Grown predominantly in tropical highlands, Arabica coffee (Coffea Arabica) dominates global production, making up about 70 per cent of supply. Low-lying areas supply Robusta (Coffea canephora ) destined mainly for the low-quality, instant coffee market. The yield and flavour of coffee, as well as pest and disease activity, are tightly linked to climate and weather, particularly temperature and moisture. Robusta is less heat-sensitive but Arabica performs best at 1821°C.
Above 23°C, the plant grows too fast and fruits too early, damaging bean quality, with plant health declining with prolonged warmer conditions. Even half a degree at the wrong time can make a big difference in coffee yield, flavour, and aroma.
Around the Bean Belt, rising minimum growing temperatures, changes in rainfall patterns, and rising pest and disease incidence, are already making life harder for coffee farmers.
The coming decades are likely to see dramatic shifts in where and how much coffee is produced worldwide. Regional studies suggest rising temperatures could render much Mexican coffee unviable by the 2020s, and most of Nicaragua will lose majority of its coffee zone by 2050, and Tanzanian Arabica yields are projected to reach critically low levels by 2060.
According to a 2015 global study, hotter weather and changes in rainfall patterns are projected to cut the area suitable for coffee in half by 2050 across different emissions scenarios. The details differ markedly with locality, but the impacts are likely to be heaviest at low latitudes and low altitudes. Elsewhere, the predicted effects are still negative albeit less pronounced. Brazil and Vietnamtwo of the biggest producersappear set to experience substantial losses. Conversely, the climate of 2050 seems to favour some areas, particularly in the highlands of East Africaas well as in Indonesia, Papua New Guinea, and the Andes. Before the century is out, however, conditions are set to become inhospitable for Arabica coffee in the wild in East Africaits centre of origin.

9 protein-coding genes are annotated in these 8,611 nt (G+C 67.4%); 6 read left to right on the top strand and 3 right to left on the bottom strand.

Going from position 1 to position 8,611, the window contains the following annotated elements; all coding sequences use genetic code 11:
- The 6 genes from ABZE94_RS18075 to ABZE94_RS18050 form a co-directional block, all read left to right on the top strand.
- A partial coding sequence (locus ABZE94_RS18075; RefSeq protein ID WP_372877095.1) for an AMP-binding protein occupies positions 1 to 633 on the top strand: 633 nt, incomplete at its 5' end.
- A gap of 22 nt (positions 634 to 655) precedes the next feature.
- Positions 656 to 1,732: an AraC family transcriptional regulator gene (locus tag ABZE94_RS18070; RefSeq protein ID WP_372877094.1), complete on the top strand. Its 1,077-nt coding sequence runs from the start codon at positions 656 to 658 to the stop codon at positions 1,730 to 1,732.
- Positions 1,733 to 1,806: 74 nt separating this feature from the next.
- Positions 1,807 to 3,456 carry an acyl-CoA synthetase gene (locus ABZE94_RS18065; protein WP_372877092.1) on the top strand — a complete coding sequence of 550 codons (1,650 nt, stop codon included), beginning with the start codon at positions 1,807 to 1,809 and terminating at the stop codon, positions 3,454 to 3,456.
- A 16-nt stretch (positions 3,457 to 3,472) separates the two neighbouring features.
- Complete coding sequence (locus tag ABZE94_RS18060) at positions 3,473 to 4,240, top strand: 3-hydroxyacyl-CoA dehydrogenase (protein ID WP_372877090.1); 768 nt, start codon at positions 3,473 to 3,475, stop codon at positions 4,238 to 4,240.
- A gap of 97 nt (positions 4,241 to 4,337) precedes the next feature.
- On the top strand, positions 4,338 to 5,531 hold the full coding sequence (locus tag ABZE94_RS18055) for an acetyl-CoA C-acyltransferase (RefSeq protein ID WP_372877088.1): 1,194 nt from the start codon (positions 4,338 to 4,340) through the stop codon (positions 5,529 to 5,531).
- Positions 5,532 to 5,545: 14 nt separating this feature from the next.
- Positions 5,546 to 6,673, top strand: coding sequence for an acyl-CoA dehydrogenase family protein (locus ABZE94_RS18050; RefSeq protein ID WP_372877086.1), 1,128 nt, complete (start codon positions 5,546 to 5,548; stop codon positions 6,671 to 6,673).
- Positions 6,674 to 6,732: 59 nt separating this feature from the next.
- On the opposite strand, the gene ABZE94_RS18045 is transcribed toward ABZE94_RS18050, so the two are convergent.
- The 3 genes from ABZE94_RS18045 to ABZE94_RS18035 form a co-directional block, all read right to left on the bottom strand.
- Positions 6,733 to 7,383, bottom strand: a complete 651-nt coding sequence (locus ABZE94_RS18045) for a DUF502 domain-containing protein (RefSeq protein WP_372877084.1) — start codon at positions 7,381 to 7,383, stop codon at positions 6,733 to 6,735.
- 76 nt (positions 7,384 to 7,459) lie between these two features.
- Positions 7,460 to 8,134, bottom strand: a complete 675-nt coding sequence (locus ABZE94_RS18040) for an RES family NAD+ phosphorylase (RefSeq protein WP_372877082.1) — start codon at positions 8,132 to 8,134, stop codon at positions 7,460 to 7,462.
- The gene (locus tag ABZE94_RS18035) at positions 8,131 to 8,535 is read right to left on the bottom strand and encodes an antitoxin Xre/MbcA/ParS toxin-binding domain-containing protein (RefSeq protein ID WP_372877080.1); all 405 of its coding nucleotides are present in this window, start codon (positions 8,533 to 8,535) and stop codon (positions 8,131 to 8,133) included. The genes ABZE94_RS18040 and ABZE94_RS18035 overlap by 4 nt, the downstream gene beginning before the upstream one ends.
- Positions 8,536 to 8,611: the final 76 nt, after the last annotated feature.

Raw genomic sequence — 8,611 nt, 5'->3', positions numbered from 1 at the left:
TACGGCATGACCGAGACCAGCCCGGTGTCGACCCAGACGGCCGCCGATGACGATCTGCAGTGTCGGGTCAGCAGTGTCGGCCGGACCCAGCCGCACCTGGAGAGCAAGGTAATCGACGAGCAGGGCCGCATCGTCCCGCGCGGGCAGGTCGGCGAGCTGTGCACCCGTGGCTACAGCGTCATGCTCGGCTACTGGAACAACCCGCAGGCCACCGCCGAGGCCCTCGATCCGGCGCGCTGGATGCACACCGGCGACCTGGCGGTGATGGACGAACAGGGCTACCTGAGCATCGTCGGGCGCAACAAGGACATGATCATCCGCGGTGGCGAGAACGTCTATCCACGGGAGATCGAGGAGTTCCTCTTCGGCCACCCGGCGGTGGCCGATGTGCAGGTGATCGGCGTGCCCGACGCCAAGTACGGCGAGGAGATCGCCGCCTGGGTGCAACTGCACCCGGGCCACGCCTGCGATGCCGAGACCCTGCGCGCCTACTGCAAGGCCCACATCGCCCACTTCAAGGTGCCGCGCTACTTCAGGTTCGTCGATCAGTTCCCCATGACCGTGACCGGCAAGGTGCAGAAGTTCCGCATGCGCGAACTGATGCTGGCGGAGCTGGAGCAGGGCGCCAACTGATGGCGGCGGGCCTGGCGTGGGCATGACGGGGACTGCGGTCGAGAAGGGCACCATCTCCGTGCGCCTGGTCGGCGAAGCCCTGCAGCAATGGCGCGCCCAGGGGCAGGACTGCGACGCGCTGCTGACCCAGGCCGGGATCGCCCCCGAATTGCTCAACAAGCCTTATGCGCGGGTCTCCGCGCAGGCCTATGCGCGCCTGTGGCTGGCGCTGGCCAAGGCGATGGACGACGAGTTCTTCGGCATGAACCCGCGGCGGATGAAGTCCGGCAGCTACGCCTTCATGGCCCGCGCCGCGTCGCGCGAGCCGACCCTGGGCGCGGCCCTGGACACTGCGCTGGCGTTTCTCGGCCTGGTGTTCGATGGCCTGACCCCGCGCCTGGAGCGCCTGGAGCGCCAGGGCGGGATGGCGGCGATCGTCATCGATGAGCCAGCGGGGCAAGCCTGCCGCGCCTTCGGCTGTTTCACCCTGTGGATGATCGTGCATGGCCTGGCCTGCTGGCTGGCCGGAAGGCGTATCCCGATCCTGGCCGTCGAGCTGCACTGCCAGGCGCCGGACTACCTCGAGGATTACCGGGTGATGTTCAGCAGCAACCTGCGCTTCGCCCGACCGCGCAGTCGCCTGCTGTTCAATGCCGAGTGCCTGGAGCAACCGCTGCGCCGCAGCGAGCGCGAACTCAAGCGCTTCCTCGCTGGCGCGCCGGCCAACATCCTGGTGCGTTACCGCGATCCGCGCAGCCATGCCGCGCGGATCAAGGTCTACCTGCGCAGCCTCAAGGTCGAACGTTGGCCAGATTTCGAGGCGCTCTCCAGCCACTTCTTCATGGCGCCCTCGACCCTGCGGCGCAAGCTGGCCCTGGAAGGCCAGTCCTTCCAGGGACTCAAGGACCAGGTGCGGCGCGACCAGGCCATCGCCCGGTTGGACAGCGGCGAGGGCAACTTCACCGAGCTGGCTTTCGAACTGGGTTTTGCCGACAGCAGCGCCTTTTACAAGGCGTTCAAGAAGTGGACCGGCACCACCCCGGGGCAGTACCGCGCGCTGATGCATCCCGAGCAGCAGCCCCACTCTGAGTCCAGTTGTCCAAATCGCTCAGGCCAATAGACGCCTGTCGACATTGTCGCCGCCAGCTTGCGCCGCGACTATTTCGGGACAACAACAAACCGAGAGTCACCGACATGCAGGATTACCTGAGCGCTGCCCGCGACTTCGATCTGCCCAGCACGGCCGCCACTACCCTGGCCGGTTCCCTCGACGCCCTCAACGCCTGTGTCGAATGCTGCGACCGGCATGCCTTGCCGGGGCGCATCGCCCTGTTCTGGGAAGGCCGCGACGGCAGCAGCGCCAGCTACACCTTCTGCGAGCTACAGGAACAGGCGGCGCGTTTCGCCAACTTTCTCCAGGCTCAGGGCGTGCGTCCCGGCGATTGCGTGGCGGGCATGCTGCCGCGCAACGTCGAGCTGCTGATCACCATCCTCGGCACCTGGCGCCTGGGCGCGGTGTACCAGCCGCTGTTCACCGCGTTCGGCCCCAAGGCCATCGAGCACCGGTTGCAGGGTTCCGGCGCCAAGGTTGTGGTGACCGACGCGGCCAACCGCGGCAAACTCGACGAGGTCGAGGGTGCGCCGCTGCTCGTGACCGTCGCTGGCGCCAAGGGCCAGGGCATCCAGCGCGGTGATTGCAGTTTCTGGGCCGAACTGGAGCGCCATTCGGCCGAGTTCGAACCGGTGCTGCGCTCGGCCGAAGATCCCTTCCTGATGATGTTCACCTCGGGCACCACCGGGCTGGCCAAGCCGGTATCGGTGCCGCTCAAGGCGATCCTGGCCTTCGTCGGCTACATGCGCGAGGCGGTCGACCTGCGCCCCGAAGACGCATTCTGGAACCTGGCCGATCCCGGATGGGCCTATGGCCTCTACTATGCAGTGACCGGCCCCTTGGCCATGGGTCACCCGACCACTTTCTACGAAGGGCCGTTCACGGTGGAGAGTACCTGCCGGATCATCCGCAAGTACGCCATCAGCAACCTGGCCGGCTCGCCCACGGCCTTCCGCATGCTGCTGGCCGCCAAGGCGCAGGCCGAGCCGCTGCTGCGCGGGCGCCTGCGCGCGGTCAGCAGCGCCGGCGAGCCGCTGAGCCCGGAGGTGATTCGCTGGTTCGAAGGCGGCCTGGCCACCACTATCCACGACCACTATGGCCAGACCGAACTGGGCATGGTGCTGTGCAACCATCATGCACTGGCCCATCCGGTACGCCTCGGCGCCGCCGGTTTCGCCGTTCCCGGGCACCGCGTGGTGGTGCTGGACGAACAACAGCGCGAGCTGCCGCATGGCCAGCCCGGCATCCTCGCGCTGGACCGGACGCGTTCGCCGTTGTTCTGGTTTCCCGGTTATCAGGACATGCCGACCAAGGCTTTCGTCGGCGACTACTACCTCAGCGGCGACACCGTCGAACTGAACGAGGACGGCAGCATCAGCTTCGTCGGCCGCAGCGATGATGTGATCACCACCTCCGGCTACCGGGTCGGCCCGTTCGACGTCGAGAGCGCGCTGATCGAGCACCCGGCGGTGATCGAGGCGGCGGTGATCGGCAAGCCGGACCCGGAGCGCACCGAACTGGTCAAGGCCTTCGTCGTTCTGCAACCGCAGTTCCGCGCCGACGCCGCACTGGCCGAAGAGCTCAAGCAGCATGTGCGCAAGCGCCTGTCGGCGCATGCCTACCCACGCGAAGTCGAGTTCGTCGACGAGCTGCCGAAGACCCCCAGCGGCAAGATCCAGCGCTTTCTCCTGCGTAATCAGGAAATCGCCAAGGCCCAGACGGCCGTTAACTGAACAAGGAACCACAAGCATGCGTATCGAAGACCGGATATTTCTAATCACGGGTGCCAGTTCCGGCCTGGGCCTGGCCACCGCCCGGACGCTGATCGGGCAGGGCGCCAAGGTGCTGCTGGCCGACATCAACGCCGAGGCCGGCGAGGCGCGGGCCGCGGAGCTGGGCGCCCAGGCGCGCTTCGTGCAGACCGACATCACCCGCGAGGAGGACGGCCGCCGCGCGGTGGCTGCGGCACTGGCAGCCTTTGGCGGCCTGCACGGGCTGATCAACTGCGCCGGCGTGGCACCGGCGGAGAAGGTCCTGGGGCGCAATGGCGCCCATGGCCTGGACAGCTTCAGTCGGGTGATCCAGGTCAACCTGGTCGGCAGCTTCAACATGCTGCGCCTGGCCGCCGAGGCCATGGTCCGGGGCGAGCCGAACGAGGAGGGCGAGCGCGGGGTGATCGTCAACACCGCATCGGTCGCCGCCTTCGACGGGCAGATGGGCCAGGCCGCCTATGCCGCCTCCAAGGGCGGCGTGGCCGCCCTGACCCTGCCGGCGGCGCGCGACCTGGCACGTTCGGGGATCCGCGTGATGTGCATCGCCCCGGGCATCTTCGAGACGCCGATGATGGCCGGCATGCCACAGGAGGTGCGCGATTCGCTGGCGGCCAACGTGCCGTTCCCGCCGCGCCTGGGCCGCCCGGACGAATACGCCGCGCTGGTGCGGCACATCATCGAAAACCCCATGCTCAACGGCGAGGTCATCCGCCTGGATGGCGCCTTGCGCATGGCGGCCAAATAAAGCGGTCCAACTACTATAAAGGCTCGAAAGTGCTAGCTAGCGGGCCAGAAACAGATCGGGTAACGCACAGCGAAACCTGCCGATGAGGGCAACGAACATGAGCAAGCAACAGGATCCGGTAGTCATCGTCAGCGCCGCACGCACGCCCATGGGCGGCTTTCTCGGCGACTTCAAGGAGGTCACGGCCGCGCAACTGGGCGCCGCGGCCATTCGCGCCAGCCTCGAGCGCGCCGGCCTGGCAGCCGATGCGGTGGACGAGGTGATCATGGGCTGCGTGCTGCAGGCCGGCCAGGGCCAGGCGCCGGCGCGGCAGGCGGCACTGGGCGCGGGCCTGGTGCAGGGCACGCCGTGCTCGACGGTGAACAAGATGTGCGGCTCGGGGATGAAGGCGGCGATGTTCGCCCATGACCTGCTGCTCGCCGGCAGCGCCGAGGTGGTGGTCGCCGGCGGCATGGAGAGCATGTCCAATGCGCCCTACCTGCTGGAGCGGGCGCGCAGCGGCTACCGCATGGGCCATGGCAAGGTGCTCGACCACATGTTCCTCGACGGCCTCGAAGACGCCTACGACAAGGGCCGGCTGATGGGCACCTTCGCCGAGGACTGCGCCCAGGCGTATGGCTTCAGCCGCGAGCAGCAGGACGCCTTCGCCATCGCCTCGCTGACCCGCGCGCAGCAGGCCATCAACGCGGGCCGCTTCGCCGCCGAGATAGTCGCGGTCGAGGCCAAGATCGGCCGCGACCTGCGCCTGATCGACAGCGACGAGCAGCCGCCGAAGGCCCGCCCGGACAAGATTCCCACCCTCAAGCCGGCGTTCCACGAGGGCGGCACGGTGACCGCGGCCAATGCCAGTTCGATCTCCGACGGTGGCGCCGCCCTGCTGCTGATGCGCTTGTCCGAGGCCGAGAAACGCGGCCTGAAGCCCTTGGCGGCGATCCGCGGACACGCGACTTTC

This report discusses: how climate change is affecting the worlds coffee regions; the impacts on coffee pests and diseases; how climate change is likely to affect where coffee is grown; the risks to producers, workers, and their communities. It also looks at the capacity coffee farmers have to adapt. Crop adaptation strategies include developing more resilient production systems, diversifying crops, and shifting plantations upslope. While farmers are generally resourceful and creative, their flexibility and resilience is not unlimited. Their capacity to grapple with change is tied to education, access to information, health, equity, food security, and other factors, some of which are beyond their control, such as global markets.
While some regions may see new opportunities, many producers will not be in a position to realise them. Migrating coffee plantations to new areas is not straightforward, not least because it takes several years for new plants to become productive. With some exceptions, smallholder farmers, particularly in Africa, are not well organised. Few are members of cooperatives and those that do exist are weak. Moreover, investment in research, development, and extension is meagre, with little knowledge sharing. Most coffee farms show low productivity, relatively poor management, and are slow to adopt best practices.